From the e newsletter of the UK National Secular Society:
From MF (name and address supplied):
My son’s school recently had a Christianity Day run by these people (without any warning/request for consent from parents). As their website says, it is ‘a project to promote Christianity’, ‘spreading the gospel through building relationships with the lost’ and ‘establishing a consistent witness to Christian Truth in secondary schools in St Albans’. Its Director says its activities ‘break down the spiritual/secular divide and encourage a relevant and active Christianity which is as much needed in the classroom and the corridor, as in the church. STEP seeks to present this Christianity to all pupils, challenging them to live life the way the creator intended.’ None of this was communicated to parents.
While I agree it can be OK to have representatives from different religions as guest speakers to talk about their beliefs and practices, I do not think it is appropriate for teaching sessions to be given over to an evangelical organisation whose aims are not educational, but missionary, so I went in and watched the final session of the day.
Overall, my impressions were that the day included some learning about Christianity facts and beliefs appropriate in an RS curriculum, but a large amount of something more akin to the content delivered within a Christian youth group or Sunday school.
The session I attended was a quiz between houses which got the pupils into a state of high excitement, seeking to get the ‘right’ answers in order win points for their team. This included being encouraged to ‘share’ as true the accounts of healing miracles they had been told about during the day. In answering a question on the origins of the universe, the lead presenter said “Some Christians believe that the world is 6,000 years old, others think it is much older. I am not sure, myself. I don’t think science will ever be able to tell us for certain”. He also said ‘Did dinosaurs live at the same time as humans? There are good arguments on both sides’.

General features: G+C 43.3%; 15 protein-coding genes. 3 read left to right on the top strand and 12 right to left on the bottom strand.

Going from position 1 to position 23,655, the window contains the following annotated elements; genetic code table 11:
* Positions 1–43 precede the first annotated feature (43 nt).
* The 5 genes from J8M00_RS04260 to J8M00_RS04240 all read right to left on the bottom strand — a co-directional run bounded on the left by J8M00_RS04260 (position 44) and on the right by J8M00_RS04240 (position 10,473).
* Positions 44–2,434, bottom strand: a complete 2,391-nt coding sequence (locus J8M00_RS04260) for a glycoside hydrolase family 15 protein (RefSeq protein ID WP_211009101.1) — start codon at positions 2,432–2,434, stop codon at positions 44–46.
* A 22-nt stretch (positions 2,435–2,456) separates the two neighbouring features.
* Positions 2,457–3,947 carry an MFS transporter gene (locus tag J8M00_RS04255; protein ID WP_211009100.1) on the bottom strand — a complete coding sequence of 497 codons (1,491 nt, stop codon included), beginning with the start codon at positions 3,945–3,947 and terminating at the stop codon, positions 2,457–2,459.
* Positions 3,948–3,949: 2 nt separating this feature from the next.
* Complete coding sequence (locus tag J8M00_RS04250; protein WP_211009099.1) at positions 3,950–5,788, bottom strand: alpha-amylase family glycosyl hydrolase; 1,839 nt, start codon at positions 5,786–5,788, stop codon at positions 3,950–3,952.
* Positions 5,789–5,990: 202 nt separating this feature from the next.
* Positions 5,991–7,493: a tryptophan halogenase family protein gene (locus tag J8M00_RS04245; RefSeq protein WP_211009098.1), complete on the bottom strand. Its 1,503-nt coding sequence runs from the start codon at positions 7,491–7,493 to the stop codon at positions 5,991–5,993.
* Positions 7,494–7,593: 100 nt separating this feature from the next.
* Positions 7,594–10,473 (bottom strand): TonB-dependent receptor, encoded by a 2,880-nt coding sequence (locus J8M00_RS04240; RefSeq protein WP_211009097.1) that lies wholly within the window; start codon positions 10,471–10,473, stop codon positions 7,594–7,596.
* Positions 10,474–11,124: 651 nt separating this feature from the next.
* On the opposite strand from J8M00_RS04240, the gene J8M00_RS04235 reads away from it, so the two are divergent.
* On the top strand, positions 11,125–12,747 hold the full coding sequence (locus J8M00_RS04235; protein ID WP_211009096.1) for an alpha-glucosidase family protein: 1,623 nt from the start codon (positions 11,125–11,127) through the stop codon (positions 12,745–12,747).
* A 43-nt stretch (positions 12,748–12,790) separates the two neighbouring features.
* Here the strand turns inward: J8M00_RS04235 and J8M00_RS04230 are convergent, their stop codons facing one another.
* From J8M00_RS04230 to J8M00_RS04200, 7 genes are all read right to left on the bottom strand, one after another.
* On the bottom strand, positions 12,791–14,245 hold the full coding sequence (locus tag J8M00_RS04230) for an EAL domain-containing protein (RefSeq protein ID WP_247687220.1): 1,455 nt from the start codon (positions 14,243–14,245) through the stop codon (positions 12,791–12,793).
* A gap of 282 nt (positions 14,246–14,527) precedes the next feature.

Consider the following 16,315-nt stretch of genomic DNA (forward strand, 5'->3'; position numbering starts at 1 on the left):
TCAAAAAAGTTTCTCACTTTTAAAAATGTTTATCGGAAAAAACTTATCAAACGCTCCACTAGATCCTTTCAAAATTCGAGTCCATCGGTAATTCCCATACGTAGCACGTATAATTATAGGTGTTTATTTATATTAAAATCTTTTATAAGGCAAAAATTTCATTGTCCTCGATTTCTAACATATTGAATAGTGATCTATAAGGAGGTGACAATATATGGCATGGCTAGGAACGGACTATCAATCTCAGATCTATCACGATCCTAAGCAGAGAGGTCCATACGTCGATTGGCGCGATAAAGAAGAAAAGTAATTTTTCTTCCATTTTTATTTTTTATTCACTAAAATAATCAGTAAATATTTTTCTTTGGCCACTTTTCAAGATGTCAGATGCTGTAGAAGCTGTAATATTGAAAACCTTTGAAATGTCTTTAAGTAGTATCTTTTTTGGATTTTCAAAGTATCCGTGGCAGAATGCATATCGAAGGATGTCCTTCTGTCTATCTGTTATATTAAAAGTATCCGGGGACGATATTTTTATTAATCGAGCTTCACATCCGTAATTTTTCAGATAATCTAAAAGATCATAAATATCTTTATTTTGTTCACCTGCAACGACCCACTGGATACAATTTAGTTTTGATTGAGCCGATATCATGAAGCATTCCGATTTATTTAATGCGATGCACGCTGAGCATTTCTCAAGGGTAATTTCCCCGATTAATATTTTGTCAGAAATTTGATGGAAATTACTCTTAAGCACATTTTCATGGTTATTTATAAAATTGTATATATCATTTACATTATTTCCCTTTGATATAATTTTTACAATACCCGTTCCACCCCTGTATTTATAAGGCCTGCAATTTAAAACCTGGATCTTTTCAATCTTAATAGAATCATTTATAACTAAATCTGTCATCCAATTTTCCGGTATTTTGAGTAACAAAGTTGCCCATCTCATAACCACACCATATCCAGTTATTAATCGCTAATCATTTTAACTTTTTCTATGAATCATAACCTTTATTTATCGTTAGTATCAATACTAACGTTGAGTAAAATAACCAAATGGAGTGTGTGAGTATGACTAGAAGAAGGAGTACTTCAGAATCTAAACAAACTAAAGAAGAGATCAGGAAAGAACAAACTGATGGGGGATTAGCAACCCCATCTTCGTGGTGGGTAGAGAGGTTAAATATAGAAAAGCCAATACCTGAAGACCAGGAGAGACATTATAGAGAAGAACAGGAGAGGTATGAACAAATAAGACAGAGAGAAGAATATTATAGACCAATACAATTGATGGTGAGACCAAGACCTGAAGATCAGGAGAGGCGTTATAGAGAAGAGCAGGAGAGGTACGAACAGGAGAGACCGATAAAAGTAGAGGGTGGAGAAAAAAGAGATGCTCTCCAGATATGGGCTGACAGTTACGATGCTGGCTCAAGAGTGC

I have written to the Head, and got a fairly dismissive reply. However, as I looked into the group I see they deliver similar sessions to schools all across the district and there are lots like them. I wonder whether you have any advice or experience of challenging these groups, or whether you are planning to highlight them at all – it seems to be a growing phenomenon.
Editor writes: Dear MF: We are receiving an increasing number of reports of this kind of intrusion into schools by evangelistic religious groups. It is not clear whether your child’s school is a so-called faith school. Such schools have a free hand to organise religious education in any way they want to. Other schools are supposed to follow a curriculum decided by a local council committee, a SACRE. In many instances, there are Christian teachers who think it is perfectly legitimate to use their schools to recruit. They don’t seem to understand why anyone could possibly object. There is very little we can do to stop this, as the Government is keen on religious education (seemingly unconcerned about who delivers it and how it is delivered) and only gets excited over creationism. We notice that you raised this topic on the mumsnet website and got a very interesting response from other parents.
These problems are not unique to Oz.